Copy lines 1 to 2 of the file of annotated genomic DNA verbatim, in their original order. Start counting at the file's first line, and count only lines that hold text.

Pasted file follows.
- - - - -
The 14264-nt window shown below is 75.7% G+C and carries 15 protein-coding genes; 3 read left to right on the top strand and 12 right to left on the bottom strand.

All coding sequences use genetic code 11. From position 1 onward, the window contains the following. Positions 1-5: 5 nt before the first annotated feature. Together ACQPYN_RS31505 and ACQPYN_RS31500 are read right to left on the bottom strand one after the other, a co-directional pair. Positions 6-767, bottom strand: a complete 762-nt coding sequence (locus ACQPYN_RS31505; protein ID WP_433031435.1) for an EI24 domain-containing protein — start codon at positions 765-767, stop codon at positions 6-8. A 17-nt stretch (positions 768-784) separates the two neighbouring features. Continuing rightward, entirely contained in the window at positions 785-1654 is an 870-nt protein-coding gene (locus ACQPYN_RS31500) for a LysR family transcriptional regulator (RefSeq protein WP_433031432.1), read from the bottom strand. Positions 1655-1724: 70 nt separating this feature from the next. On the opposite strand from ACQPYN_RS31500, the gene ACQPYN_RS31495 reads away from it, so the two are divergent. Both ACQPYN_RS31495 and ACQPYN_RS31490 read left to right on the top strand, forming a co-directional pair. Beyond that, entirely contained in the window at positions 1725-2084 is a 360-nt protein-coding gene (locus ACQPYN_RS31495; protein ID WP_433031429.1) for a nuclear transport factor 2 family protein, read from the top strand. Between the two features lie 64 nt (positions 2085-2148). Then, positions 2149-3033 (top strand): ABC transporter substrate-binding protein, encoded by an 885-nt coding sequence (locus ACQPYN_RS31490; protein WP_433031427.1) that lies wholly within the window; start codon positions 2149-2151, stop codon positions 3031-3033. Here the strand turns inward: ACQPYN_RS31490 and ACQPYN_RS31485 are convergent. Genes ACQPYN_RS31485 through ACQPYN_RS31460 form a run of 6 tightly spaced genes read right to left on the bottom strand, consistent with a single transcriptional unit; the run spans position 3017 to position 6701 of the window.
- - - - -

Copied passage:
The 14264-nt window shown below is 75.7% G+C and carries 15 protein-coding genes; 3 read left to right on the top strand and 12 right to left on the bottom strand.

All coding sequences use genetic code 11. From position 1 onward, the window contains the following. Positions 1-5: 5 nt before the first annotated feature. Together ACQPYN_RS31505 and ACQPYN_RS31500 are read right to left on the bottom strand one after the other, a co-directional pair. Positions 6-767, bottom strand: a complete 762-nt coding sequence (locus ACQPYN_RS31505; protein ID WP_433031435.1) for an EI24 domain-containing protein — start codon at positions 765-767, stop codon at positions 6-8. A 17-nt stretch (positions 768-784) separates the two neighbouring features. Continuing rightward, entirely contained in the window at positions 785-1654 is an 870-nt protein-coding gene (locus ACQPYN_RS31500) for a LysR family transcriptional regulator (RefSeq protein WP_433031432.1), read from the bottom strand. Positions 1655-1724: 70 nt separating this feature from the next. On the opposite strand from ACQPYN_RS31500, the gene ACQPYN_RS31495 reads away from it, so the two are divergent. Both ACQPYN_RS31495 and ACQPYN_RS31490 read left to right on the top strand, forming a co-directional pair. Beyond that, entirely contained in the window at positions 1725-2084 is a 360-nt protein-coding gene (locus ACQPYN_RS31495; protein ID WP_433031429.1) for a nuclear transport factor 2 family protein, read from the top strand. Between the two features lie 64 nt (positions 2085-2148). Then, positions 2149-3033 (top strand): ABC transporter substrate-binding protein, encoded by an 885-nt coding sequence (locus ACQPYN_RS31490; protein WP_433031427.1) that lies wholly within the window; start codon positions 2149-2151, stop codon positions 3031-3033. Here the strand turns inward: ACQPYN_RS31490 and ACQPYN_RS31485 are convergent. Genes ACQPYN_RS31485 through ACQPYN_RS31460 form a run of 6 tightly spaced genes read right to left on the bottom strand, consistent with a single transcriptional unit; the run spans position 3017 to position 6701 of the window.